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If the Greek experience of the past two years shows anything, it is that conventional Left politics, even with massive electoral support and control of the government, cannot prevail against finance capital and its international allies.  European creditors continue to force Greek citizens to endure the punishing trauma of austerity politics with no credible scenario for economic recovery or social reconstruction in sight. 

After the governing coalition Syriza capitulated to creditors’ draconian demands in 2016, its credibility as a force for political change declined. Despite its best intentions, it could not deliver. The Greek people might understandably ask:  Have we reached the limits of what the conventional Left can achieve within “representative democracies” whose sovereignty is so compromised by global capital?  Beyond such political questions, citizens might also wonder whether centralized bureaucratic programs in this age of digital networks can ever act swiftly and responsively.  Self-organized, bottom-up federations of commoning often produce much better results.    

Pummeled by some harsh realities and sobered by the limits of Left politics, many Greeks are now giving the commons a serious look as a political option. This was my impression after a recent visit to Athens where I tried to give some visibility to the recently published Greek translation of my book Think Like a Commoner.  In Greek, the book is entitled Κοινά: Μια σύντομη εισαγωγή.  Besides a public talk at a bookstore (video here), I spoke at the respected left Nicos Poulantzas Institute (video with Greek translation & English version), which was eager to host a discussion about commons and commoning. 

I have come to realize that language is an indispensable portal into the deeper mysteries of the commons. The words we use – to name aspects of nature, to evoke feelings associated with each other and shared wealth, to express ourselves in sly, subtle or playful ways – our words themselves are bridges to the natural world.  They mysteriously makes it more real or at least more socially legible.

What a gift that British nature writer Robert Macfarlane has given us in his book Landmarks!  The book is a series of essays about how words and literature help us to relate to our local landscapes and to the human condition. The book is also a glossary of scores of unusual words from various regions, occupations and poets, showing how language brings us into more intimate relations with nature. Macfarlane introduces us to entire collections of words for highly precise aspects of coastal land, mountain terrain, marshes, edgelands, water, “northlands,” and many other landscapes.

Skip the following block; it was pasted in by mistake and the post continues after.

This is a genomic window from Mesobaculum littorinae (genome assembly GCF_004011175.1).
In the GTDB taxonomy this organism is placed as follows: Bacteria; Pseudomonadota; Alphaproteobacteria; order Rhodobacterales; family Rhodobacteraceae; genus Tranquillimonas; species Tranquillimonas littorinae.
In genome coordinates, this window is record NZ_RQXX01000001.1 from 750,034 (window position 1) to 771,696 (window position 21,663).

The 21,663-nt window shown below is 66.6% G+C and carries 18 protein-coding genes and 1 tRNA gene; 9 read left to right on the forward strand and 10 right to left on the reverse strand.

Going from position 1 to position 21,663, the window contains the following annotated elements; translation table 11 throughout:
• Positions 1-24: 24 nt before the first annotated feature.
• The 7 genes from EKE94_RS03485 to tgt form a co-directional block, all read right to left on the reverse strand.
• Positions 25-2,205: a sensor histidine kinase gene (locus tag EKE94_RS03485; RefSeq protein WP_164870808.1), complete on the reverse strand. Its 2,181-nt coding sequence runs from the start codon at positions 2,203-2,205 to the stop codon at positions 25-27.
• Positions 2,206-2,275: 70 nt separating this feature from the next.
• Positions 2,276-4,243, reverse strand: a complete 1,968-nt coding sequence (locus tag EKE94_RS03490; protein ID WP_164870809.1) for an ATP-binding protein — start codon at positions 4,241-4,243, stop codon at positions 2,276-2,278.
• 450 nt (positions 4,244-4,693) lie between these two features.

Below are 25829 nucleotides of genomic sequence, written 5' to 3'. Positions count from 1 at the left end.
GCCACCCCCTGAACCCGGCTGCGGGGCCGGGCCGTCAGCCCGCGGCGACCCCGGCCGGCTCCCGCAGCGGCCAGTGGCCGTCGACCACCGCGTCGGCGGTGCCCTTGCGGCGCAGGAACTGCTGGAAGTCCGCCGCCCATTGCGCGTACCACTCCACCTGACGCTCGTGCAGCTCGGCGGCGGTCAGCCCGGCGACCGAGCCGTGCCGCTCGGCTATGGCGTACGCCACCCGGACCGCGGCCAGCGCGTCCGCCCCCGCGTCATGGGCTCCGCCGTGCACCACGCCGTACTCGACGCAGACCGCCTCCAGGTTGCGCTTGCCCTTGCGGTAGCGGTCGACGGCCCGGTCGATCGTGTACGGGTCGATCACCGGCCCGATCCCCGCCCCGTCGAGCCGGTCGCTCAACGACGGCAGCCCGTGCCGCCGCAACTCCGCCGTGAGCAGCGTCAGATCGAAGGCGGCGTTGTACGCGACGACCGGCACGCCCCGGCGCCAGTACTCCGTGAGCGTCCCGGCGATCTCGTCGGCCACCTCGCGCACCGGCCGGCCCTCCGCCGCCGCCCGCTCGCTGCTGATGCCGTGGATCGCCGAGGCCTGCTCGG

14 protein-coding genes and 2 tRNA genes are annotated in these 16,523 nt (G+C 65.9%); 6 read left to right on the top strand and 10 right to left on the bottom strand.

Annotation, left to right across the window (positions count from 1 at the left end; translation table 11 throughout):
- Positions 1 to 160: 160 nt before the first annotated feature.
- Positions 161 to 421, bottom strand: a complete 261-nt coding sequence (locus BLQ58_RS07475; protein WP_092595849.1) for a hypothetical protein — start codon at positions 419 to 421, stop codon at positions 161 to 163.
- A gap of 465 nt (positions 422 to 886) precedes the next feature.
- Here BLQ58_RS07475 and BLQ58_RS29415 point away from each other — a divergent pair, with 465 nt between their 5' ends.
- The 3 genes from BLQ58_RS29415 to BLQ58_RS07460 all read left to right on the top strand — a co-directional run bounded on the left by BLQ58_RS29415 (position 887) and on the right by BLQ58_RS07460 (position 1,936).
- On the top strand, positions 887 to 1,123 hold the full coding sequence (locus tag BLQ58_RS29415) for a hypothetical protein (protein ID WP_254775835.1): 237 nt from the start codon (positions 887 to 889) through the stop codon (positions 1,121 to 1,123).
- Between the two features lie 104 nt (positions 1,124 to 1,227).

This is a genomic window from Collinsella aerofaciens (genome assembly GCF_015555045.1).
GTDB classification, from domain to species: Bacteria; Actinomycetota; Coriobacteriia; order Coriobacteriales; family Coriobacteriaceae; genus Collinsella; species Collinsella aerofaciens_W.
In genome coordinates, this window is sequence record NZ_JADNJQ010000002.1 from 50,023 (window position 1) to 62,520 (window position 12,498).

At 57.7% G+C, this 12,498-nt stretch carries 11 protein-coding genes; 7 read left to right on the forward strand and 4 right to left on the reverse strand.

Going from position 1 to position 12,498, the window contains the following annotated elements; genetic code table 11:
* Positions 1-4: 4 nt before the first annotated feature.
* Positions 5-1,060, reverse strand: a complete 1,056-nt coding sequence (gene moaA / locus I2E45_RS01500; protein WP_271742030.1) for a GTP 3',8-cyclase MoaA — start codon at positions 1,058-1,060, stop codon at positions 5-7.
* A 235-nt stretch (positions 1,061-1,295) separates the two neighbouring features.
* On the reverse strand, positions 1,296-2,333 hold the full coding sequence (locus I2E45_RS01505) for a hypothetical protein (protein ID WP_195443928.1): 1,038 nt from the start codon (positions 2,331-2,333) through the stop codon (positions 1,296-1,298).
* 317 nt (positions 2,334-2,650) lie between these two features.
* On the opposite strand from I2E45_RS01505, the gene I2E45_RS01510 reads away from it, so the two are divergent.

In the Shetlands, for example, skalva is a word for “clinging snow falling in large damp flakes.”  In Dorset, an icicle is often called a clinkerbell.  Hikers often call a jumble of boulders requiring careful negotiation a choke.  In Yorkshire, a gaping fissure or abyss is called a jaw-hole.  In Ireland, a party of men, usually neighboring farmers, helping each other out during harvests, is known as a boon.  The poet Gerard Manley Hopkins called a profusion of hedge blossom in full spring a May-mess.

You get the idea.  There are thousands of such terms in circulation in the world, each testifying to a special type of human attention and relationship to the land.  There are words for types of moving water and rock ledges, words for certain tree branches and roots, words for wild game that hunters pursue.  There are even specialized words for water that collects in one’s shoe – lodan, in Gaelic – and for a hill that terminates a range – strone, in Scotland. 

Such vocabularies bring to life our relationship with the outside world. They point to its buzzing aliveness. There is a reason that government bureaucracies that “manage” land as "resources" don’t use these types of words. Their priority is an institutional mastery of nature, not a human conversation or connection with it. 

Some of you may recall the “Think Global, Print Local” crowdfunding campaign that a consortium of Spanish and Latin American commoners organized to finance the translation of my book, Think Like a Commoner, into Spanish. I’m pleased to report that the book, Pensar desde los comunes: una breve introducción, has now been published. It is the fifth of seven planned translations of my book.